• However, most New Zealanders believe in equal opportunities for men and women (95%), and the majority define themselves as feminists (63%) and would advocate and support equal opportunities for women (61%).
  • More than half (58%) of New Zealand males define themselves as feminists, along with 68% of females.
  • There are still 18% of New Zealanders saying they are scared to speak out and advocate for the equal rights of women because of what might happen to them. This result is not dissimilar to the global average (25%) with results from Australia at 27% and Great Britain 17%.
  • A higher proportion of New Zealand females (22%) are scared to speak out and advocate the equal rights of women because of what might happen to them than males (14%).

Additionally, the global average for agreement with the statement “I believe that women should not aspire to do anything outside of the household and should produce children and tend to their family” was 17% compared to 11% in New Zealand, 16% in Australia, and only 10% in Great Britain. Specifically, only 2% of New Zealanders agreed very much or somewhat agreed (10%) with this statement about women’s more “traditional” role in society.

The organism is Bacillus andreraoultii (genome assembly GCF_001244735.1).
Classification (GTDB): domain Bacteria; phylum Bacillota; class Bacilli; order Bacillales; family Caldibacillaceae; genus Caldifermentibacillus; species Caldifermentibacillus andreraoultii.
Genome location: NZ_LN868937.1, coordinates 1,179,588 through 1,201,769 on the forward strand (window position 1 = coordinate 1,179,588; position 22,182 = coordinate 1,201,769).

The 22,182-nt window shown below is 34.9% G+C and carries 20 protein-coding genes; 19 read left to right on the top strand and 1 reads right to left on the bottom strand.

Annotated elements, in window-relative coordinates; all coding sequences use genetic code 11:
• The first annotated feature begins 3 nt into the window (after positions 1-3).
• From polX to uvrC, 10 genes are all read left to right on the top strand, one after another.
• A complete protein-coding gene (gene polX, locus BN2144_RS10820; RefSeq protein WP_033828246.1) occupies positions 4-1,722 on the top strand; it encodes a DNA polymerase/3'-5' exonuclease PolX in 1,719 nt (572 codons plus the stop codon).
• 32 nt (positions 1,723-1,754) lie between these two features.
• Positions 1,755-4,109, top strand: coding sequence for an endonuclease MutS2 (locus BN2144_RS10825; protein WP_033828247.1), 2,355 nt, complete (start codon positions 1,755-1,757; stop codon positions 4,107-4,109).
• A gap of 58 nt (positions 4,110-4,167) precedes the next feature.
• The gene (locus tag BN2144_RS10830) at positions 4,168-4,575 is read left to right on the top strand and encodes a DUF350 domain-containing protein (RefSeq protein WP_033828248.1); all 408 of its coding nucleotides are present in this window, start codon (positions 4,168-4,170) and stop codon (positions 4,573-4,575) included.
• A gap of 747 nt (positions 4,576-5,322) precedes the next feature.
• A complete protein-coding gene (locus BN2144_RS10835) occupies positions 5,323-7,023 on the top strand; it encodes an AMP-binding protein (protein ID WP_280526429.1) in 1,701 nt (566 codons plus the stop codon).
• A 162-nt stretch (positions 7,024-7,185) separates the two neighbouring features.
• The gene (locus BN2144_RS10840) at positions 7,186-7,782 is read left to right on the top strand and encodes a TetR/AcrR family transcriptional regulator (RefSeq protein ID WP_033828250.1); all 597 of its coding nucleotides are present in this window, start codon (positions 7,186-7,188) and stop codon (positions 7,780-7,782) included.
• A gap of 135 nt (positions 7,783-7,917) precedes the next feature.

Commenting on the findings, Amanda Dudding, Research Director, Public Affairs, Ipsos New Zealand, said: “There is no doubt that currently abortion is a hot topic. At Ipsos we wanted to understand how New Zealanders were feeling about the subject as the law revision options are being discussed. We found that around half of New Zealanders, or 51%, believe that women should be able to make the choice themselves regardless of circumstance and a further 25% believe abortion should be permitted in certain circumstances. It’s interesting to note there was not a huge difference between the proportion males and females agreeing with this.”

Carin Hercock, Managing Director, Ipsos New Zealand, added: “It is great to see that the majority of New Zealand women feel they have equality with men and that we are ahead of the global average in that regard; however, with nearly one in four New Zealand women disagreeing with this sentiment, we still have a way to go. Having said that, with more than half of New Zealand men and 68% of women identifying as feminists, we should continue to see improvements.

At Ipsos we believe it is important to understand how New Zealanders are feeling about the big social and cultural issues of our time, and so regularly survey the population to gain a better understanding of the country and world we live in.”

About this Study